Kruger telegram

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The Kruger telegram was a message sent by Germany's Kaiser Wilhelm II to Stephanus Johannes Paulus Kruger, president of the Transvaal Republic, on 3 January 1896. The Kaiser congratulated the president on repelling the Jameson Raid, a sortie by 600 British irregulars from Cape Colony into the Transvaal under the command of Leander Starr Jameson. The raid was intended to trigger an anti-government uprising by the primarily British expatriate miners, but was a fiasco with 65 of the raiders killed to only one Boer commando, and the rest surrendering. The telegram caused huge indignation in the UK, and led to a further inflammation of tensions between Britain and Germany.

The telegram[edit]

The telegram read:

In his Memoirs,[2] the Kaiser claimed that the Kruger telegram had been composed by Adolf Marschall von Bieberstein, one of the Secretaries of State. According to the Kaiser:

The Kaiser also asserted that there was a subsequent Russo-French proposal for war against England.

Reaction[edit]

The telegram was applauded by the German press but caused huge indignation in Great Britain and led to a further deterioration in relations between the two countries. The telegram was taken to mean that the Kaiser endorsed the Transvaal's independence in what was seen by the British as their sphere of influence, and the reference to "friendly powers" was interpreted by them as meaning that assistance would have been available from Germany if necessary and that such assistance might be available in the future.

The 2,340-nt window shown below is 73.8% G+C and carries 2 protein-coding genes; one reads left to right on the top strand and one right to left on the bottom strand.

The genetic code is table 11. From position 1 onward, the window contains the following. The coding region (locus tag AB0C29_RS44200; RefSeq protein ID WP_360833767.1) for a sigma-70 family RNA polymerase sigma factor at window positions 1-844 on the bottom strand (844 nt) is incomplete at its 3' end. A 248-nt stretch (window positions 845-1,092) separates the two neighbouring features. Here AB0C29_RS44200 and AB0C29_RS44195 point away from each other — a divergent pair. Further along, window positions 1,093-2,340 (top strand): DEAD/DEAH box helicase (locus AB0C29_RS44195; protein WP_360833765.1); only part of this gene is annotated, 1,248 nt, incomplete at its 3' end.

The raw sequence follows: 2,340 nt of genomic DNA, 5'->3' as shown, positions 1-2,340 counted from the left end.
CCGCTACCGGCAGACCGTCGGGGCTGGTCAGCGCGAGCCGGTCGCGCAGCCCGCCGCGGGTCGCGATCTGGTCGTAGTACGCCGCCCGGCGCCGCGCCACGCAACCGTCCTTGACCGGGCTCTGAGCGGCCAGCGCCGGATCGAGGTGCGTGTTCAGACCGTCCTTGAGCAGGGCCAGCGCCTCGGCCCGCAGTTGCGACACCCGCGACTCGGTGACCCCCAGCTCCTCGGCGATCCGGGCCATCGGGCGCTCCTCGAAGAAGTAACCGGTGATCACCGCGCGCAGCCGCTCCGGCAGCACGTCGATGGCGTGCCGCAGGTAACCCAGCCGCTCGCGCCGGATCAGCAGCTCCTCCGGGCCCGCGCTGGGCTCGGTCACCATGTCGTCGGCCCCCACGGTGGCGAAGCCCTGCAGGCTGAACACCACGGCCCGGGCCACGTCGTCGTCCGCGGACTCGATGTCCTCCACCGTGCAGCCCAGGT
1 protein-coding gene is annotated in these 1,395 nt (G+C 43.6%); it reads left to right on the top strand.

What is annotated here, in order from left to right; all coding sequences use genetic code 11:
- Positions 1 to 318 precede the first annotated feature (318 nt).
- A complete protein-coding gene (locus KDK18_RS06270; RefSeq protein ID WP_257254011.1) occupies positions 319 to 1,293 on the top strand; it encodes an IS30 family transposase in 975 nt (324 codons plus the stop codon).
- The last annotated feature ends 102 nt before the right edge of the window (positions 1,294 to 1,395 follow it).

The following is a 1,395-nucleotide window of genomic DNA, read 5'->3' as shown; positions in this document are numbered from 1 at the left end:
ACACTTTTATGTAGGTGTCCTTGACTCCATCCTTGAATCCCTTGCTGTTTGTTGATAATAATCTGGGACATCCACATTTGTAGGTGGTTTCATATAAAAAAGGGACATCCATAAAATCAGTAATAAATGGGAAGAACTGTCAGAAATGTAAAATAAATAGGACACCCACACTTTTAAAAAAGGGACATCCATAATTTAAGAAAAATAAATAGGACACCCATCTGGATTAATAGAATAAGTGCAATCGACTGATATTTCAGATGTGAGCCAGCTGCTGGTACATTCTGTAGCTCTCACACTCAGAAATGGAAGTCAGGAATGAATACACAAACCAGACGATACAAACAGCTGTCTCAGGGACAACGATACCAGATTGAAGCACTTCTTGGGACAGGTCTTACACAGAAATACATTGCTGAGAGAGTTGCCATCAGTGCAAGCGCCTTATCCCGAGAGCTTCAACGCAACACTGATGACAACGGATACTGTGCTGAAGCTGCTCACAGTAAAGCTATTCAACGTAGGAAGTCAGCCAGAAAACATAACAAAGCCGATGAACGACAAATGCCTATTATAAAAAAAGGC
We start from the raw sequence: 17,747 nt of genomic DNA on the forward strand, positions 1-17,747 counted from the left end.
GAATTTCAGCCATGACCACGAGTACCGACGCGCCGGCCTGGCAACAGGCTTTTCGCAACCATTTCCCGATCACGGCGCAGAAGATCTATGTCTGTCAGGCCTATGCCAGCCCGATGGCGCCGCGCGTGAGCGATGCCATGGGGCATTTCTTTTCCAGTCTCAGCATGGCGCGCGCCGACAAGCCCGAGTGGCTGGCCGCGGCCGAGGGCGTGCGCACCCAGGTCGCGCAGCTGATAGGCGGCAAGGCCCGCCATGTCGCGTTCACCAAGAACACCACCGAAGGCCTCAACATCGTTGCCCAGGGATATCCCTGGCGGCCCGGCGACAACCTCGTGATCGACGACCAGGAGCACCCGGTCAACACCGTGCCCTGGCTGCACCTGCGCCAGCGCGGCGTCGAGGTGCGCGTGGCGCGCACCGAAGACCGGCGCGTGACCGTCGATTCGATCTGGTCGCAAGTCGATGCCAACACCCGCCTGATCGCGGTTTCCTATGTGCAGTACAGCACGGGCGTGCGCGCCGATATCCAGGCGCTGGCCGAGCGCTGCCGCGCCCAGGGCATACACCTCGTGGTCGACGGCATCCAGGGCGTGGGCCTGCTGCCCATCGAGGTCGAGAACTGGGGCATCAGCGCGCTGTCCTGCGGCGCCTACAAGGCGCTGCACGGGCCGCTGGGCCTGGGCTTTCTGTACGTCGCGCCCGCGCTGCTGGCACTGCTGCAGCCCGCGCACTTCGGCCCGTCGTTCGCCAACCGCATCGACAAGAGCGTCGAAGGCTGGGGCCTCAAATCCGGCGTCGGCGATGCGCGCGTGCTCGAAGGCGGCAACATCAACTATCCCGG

The Times newspaper proclaimed that "England will concede nothing to menaces and will not lie down under insult." The windows of German shops were broken, and German sailors were attacked in London. The German diplomatic response was essentially conciliatory, with the Kaiser responding to a letter from Queen Victoria (his grandmother) with "Never was the Telegram intended as a step against England or your Government...."

Notes[edit]

  1. ^ van der Poel, J - The Jameson Raid, p135
  2. ^ My Memoirs, pp. 79-83
  3. ^ My Memoirs, p. 84

Bibliography[edit]

Primary sources[edit]